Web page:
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Thread: How to measure ethics in the discretionary power of planners?

  1. #1
    Member
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    How to measure ethics in the discretionary power of planners?

    Friedman and Forester say that planners should interact and negotiate with developers and facilitate development. To do this planners have to compromise or use their discretionary power. Reade 1987 suspects on the negotiation between the developer and planner "behind the scene". He doubts that rather than following the town norms and codes, Reade asks what they really do in private.

    The real question here is how to measure ethics (hidden interest) of planners in a negotiated deal with the developer? If not then how we can ensure that public interest is protected by the planner?

    Moderator note:


    (Gedunker) Moved from Introduce Yourself subforum.
    Last edited by Gedunker; 01 Mar 2009 at 12:00 PM.

  2. #2
    Cyburbian mike gurnee's avatar
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    Welcome.

    My so-called "hidden interest" is to get the development accomplished within the perameters of the master plan and the development codes. Any negotiation that I make is fully disclosed to the planning commission during their review of the proposal.

    For items that do not go to the commission I often give the developer alternative means to meet the code requirements. I would neither call this discretion nor compromise.

    The public interest is protected through the planning commission and the governing body who have the final review and approval for most all projects. I have seen my share of squirrely things done: and they have been done by going around planning.

  3. #3
    NIMBY asshatterer Plus Richmond Jake's avatar
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    The theory that planners cut deals with developers in smoked filled rooms in back allies that are inconsistent with comprehensive plans and zoning regulations is a myth. In my experience, the work we perform is transparent to the public regulated by legislation such as the Brown Act in California and the Sunshine Law in Florida. I'm sure most, if not all, states have similar rules.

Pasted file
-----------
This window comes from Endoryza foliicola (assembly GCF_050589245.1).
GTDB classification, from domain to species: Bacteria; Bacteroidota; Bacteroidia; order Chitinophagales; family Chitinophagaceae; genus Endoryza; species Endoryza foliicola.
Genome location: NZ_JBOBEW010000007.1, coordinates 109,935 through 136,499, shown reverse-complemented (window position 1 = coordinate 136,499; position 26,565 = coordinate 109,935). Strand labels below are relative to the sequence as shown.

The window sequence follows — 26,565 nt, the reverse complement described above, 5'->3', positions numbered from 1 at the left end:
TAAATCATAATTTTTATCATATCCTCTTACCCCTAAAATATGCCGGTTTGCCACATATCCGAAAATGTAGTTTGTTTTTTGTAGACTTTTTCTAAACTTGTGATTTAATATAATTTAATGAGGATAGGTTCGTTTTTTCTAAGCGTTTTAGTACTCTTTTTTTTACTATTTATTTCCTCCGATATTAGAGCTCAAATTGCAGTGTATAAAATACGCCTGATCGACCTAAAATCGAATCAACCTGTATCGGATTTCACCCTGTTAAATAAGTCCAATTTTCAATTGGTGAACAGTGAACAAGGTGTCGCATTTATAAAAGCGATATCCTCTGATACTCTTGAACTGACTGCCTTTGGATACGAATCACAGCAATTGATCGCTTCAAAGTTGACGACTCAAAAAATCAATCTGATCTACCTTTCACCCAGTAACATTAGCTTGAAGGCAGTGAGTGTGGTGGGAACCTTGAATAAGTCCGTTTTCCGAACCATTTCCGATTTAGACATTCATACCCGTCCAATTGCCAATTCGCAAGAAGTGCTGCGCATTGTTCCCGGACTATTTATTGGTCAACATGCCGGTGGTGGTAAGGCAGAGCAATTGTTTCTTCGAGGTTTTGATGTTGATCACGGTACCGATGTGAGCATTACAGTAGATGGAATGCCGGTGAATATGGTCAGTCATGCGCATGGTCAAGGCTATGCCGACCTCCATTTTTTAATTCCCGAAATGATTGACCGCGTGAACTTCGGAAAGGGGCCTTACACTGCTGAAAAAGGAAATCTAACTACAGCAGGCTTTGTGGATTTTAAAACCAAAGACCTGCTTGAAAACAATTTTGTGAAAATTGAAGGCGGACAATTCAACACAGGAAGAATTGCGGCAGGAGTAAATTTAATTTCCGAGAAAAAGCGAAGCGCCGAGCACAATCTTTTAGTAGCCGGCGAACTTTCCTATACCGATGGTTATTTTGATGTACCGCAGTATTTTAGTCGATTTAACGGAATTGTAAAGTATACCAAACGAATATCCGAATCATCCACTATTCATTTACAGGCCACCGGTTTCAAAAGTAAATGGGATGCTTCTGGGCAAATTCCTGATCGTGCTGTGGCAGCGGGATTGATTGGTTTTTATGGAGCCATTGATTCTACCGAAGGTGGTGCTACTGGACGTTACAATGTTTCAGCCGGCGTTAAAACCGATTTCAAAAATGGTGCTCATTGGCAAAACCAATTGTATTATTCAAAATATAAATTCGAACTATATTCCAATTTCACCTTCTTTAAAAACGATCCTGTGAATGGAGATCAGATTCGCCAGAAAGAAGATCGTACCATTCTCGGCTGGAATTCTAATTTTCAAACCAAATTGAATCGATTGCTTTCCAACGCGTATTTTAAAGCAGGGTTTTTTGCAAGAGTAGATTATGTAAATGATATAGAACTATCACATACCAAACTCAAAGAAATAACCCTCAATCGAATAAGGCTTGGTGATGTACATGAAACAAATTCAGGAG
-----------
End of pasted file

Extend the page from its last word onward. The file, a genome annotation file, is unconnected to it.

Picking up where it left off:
Sorry to burst that bubble.

    Welcome from the Florida panhandle.


    Edit: Every opinion I give and every decision I make is appealable to a higher authority. Contrary to what the public believes, the fact is, I have very little discretionary authority.

    Where do these people get these ideas?
    Last edited by Richmond Jake; 01 Mar 2009 at 7:42 AM. Reason: just because

  4. #4
    Cyburbian beach_bum's avatar
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    As much as planners try to protect the public interest I have seen plenty of developers who couldn't care less and go crying to the elected officials when the planners and other departments won't let them do what they want. I have also seen councils who overturn Planning Commission recommendations.

    Welcome from the triangle!
    "Never invest in any idea you can't illustrate with a crayon." ~Peter Lynch

  5. #5
    Cyburbian Cardinal's avatar
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    I agree with the others. The extent of our "negotiation" is often no more than working with the developer to ensure the correct procedures are followed, to recommend details such as access, building elevations, landscaping, etc., and to offer insight concerning where the plan commission usually focuses its attention. Most projects are generally permitted by right, and it is only a question of working out the details. The issue becomes more complicated only when there is a significant action contemplated that is inconsistent with the zoning or prior planning. In those cases, public hearings and other meetings are almost always required. We planners may offer input or even make recommendations, but we do not make the decisions.
    Anyone want to adopt a dog?

  6. #6
    Dan Staley's avatar
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    Quote Originally posted by RichmondJake View post
    Every opinion I give and every decision I make is appealable to a higher authority. Contrary to what the public believes, the fact is, I have very little discretionary authority.

    Where do these people get these ideas?
    Bing-OOOooooo.

    Welcome to the forum and to voices on the ground.

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